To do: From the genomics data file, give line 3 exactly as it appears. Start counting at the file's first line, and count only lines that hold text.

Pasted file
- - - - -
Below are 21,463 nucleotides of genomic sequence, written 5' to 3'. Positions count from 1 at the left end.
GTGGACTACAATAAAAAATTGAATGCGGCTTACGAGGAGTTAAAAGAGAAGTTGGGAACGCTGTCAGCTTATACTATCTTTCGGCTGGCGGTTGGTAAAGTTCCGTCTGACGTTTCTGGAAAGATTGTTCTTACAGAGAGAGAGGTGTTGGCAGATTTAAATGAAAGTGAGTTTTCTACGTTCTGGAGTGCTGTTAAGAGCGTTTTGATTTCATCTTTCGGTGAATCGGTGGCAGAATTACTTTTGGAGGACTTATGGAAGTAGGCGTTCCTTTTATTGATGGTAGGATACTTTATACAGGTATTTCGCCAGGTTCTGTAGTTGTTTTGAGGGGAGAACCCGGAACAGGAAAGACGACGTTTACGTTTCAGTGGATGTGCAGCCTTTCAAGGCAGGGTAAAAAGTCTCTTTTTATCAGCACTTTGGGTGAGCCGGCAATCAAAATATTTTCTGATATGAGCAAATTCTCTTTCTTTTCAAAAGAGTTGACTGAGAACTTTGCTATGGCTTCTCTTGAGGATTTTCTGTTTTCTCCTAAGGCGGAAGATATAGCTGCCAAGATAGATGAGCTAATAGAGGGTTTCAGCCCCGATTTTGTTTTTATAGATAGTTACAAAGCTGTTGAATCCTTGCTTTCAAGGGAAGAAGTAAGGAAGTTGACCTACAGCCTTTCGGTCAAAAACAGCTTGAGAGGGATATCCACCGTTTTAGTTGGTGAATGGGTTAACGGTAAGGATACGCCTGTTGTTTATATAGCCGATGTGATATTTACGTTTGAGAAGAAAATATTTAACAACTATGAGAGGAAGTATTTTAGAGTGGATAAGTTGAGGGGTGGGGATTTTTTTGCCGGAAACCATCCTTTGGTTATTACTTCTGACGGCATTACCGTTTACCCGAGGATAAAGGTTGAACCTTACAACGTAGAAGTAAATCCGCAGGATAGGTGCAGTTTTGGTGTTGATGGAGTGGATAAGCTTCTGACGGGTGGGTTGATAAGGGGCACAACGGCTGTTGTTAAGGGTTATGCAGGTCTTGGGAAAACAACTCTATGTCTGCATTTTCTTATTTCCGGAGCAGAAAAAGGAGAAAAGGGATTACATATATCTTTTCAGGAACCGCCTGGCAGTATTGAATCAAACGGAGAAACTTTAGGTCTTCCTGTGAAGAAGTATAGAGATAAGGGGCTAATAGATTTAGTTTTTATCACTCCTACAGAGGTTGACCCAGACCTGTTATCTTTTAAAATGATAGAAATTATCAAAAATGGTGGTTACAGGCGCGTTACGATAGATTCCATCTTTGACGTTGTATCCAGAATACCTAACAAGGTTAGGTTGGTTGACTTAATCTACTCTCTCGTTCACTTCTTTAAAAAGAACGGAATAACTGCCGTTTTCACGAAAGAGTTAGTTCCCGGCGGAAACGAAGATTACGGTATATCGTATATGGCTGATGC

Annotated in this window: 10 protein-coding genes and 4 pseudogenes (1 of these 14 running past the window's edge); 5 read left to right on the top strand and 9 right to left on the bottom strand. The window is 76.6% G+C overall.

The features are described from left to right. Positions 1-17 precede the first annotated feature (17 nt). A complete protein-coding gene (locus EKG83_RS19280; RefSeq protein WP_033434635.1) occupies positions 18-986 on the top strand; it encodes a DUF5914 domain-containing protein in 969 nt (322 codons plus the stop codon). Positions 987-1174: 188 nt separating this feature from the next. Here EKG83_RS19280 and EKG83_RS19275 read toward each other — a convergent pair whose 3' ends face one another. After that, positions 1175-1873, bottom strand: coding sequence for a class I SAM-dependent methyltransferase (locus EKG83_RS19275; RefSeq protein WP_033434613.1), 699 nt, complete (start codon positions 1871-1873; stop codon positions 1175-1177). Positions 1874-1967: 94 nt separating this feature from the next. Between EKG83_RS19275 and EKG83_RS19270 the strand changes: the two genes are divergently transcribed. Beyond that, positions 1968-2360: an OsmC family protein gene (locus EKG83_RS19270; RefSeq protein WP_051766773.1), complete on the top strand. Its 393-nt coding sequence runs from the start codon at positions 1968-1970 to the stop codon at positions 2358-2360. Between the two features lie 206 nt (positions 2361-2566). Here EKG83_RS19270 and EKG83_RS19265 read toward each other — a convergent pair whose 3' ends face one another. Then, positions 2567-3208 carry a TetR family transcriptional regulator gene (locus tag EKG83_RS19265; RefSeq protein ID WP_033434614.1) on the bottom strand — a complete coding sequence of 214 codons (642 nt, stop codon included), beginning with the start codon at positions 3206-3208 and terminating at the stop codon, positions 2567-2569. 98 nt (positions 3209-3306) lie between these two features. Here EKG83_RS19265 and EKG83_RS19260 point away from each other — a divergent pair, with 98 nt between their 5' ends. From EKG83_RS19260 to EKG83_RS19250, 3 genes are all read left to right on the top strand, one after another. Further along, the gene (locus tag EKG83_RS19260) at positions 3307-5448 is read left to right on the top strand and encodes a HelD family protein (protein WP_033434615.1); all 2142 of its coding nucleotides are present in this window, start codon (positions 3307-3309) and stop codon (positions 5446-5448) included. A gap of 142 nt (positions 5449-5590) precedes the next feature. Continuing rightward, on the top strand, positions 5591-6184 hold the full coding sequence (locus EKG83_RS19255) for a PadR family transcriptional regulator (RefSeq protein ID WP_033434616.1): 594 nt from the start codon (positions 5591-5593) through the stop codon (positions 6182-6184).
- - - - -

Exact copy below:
Annotated in this window: 10 protein-coding genes and 4 pseudogenes (1 of these 14 running past the window's edge); 5 read left to right on the top strand and 9 right to left on the bottom strand. The window is 76.6% G+C overall.